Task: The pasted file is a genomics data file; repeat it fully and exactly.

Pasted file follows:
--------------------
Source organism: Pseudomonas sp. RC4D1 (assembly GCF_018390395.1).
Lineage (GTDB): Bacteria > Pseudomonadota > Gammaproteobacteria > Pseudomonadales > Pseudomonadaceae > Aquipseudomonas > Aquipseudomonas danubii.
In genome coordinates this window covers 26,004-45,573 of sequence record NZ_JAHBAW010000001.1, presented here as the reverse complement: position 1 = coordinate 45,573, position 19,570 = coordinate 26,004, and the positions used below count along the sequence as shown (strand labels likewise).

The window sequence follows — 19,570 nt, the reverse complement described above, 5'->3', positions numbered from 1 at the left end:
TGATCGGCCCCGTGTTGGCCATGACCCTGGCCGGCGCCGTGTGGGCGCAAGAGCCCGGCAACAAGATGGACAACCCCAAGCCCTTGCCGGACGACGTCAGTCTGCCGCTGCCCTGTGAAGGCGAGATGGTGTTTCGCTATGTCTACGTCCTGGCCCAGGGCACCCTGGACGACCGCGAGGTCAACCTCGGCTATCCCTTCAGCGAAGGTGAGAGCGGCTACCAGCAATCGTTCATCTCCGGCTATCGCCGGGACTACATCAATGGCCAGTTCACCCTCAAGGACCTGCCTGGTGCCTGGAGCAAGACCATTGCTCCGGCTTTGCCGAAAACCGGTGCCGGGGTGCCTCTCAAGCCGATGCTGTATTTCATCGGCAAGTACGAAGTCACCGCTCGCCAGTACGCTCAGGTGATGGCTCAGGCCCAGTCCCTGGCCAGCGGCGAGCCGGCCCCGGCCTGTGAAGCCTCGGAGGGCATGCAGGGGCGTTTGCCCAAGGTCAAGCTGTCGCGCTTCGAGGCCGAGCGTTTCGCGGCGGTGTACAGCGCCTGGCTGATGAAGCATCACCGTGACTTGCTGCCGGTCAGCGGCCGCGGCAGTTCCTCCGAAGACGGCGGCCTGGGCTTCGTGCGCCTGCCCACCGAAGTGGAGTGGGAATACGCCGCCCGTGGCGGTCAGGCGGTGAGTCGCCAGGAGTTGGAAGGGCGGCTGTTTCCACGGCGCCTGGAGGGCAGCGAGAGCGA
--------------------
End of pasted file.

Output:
Source organism: Pseudomonas sp. RC4D1 (assembly GCF_018390395.1).
Lineage (GTDB): Bacteria > Pseudomonadota > Gammaproteobacteria > Pseudomonadales > Pseudomonadaceae > Aquipseudomonas > Aquipseudomonas danubii.
In genome coordinates this window covers 26,004-45,573 of sequence record NZ_JAHBAW010000001.1, presented here as the reverse complement: position 1 = coordinate 45,573, position 19,570 = coordinate 26,004, and the positions used below count along the sequence as shown (strand labels likewise).

The window sequence follows — 19,570 nt, the reverse complement described above, 5'->3', positions numbered from 1 at the left end:
TGATCGGCCCCGTGTTGGCCATGACCCTGGCCGGCGCCGTGTGGGCGCAAGAGCCCGGCAACAAGATGGACAACCCCAAGCCCTTGCCGGACGACGTCAGTCTGCCGCTGCCCTGTGAAGGCGAGATGGTGTTTCGCTATGTCTACGTCCTGGCCCAGGGCACCCTGGACGACCGCGAGGTCAACCTCGGCTATCCCTTCAGCGAAGGTGAGAGCGGCTACCAGCAATCGTTCATCTCCGGCTATCGCCGGGACTACATCAATGGCCAGTTCACCCTCAAGGACCTGCCTGGTGCCTGGAGCAAGACCATTGCTCCGGCTTTGCCGAAAACCGGTGCCGGGGTGCCTCTCAAGCCGATGCTGTATTTCATCGGCAAGTACGAAGTCACCGCTCGCCAGTACGCTCAGGTGATGGCTCAGGCCCAGTCCCTGGCCAGCGGCGAGCCGGCCCCGGCCTGTGAAGCCTCGGAGGGCATGCAGGGGCGTTTGCCCAAGGTCAAGCTGTCGCGCTTCGAGGCCGAGCGTTTCGCGGCGGTGTACAGCGCCTGGCTGATGAAGCATCACCGTGACTTGCTGCCGGTCAGCGGCCGCGGCAGTTCCTCCGAAGACGGCGGCCTGGGCTTCGTGCGCCTGCCCACCGAAGTGGAGTGGGAATACGCCGCCCGTGGCGGTCAGGCGGTGAGTCGCCAGGAGTTGGAAGGGCGGCTGTTTCCACGGCGCCTGGAGGGCAGCGAGAGCGA